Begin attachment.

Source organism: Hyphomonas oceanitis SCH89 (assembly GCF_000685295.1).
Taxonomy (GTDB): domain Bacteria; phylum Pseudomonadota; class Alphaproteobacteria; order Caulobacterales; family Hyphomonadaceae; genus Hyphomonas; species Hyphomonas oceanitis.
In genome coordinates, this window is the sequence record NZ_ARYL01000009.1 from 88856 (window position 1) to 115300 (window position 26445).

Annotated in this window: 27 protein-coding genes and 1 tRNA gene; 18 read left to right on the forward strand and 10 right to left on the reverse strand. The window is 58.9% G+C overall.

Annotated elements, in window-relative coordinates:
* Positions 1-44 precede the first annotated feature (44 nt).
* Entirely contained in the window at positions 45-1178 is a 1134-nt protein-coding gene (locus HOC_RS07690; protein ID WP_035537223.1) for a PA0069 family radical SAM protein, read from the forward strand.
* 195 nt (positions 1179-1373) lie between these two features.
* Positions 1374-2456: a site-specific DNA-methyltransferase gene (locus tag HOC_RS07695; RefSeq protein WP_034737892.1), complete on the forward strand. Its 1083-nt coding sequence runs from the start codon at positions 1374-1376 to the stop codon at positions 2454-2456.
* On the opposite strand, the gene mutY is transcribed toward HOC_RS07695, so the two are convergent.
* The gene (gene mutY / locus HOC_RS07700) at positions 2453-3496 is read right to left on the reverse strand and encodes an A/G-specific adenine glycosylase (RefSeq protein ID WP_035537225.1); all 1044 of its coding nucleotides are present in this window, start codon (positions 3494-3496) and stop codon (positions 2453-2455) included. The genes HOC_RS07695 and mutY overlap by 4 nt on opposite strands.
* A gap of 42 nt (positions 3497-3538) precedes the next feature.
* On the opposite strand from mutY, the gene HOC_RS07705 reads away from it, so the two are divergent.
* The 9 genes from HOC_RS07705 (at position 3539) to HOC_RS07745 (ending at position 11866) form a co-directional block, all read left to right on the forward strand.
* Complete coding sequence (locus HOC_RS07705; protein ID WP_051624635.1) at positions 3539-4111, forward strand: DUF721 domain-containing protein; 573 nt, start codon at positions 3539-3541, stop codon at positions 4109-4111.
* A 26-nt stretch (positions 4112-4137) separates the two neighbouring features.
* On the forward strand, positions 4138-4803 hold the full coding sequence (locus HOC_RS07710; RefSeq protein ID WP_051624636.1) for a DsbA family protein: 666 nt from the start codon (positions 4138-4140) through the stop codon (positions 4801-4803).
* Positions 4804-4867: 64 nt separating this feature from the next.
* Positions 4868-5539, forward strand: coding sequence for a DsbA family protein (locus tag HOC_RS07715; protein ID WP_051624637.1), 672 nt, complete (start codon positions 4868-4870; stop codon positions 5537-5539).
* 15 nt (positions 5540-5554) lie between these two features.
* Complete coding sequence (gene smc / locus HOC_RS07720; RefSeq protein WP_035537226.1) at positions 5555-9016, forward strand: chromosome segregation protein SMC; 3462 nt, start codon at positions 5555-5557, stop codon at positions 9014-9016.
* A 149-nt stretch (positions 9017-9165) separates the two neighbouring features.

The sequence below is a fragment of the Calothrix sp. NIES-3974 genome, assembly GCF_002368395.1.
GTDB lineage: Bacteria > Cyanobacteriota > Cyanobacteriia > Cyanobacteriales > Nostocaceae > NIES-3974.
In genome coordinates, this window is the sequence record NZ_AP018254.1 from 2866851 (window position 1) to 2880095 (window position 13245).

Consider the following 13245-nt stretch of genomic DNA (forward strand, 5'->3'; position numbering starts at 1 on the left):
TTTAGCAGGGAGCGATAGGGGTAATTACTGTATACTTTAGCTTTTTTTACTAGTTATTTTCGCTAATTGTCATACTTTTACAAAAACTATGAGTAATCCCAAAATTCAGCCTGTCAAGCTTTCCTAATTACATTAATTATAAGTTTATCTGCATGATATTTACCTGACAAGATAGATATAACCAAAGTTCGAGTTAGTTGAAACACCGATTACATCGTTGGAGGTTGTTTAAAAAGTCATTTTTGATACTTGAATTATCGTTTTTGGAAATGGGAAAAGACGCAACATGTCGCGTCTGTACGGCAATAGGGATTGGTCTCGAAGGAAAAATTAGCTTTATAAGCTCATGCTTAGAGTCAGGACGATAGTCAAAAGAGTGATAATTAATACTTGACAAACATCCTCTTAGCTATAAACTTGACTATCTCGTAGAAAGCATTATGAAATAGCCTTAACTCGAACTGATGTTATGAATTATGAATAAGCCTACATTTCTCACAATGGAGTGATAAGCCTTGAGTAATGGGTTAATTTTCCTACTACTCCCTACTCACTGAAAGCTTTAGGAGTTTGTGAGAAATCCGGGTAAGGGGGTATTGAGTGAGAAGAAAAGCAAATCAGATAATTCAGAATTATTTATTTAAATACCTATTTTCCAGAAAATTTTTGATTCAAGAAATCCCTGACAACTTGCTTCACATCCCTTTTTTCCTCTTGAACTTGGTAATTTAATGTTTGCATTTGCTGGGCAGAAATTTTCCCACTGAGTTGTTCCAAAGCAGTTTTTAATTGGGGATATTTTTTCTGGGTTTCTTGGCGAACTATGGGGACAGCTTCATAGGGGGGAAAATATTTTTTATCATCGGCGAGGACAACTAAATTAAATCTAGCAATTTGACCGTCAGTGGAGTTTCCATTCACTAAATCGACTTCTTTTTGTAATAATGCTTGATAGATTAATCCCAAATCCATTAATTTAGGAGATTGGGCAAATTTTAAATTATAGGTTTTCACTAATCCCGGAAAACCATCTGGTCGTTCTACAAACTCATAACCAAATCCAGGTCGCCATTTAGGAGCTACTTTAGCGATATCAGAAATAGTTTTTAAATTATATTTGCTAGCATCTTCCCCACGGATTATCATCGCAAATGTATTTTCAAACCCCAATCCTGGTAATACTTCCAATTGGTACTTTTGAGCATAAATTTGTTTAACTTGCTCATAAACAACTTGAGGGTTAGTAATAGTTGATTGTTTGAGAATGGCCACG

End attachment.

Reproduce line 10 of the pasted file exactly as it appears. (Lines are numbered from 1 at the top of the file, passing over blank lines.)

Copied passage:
* On the opposite strand, the gene mutY is transcribed toward HOC_RS07695, so the two are convergent.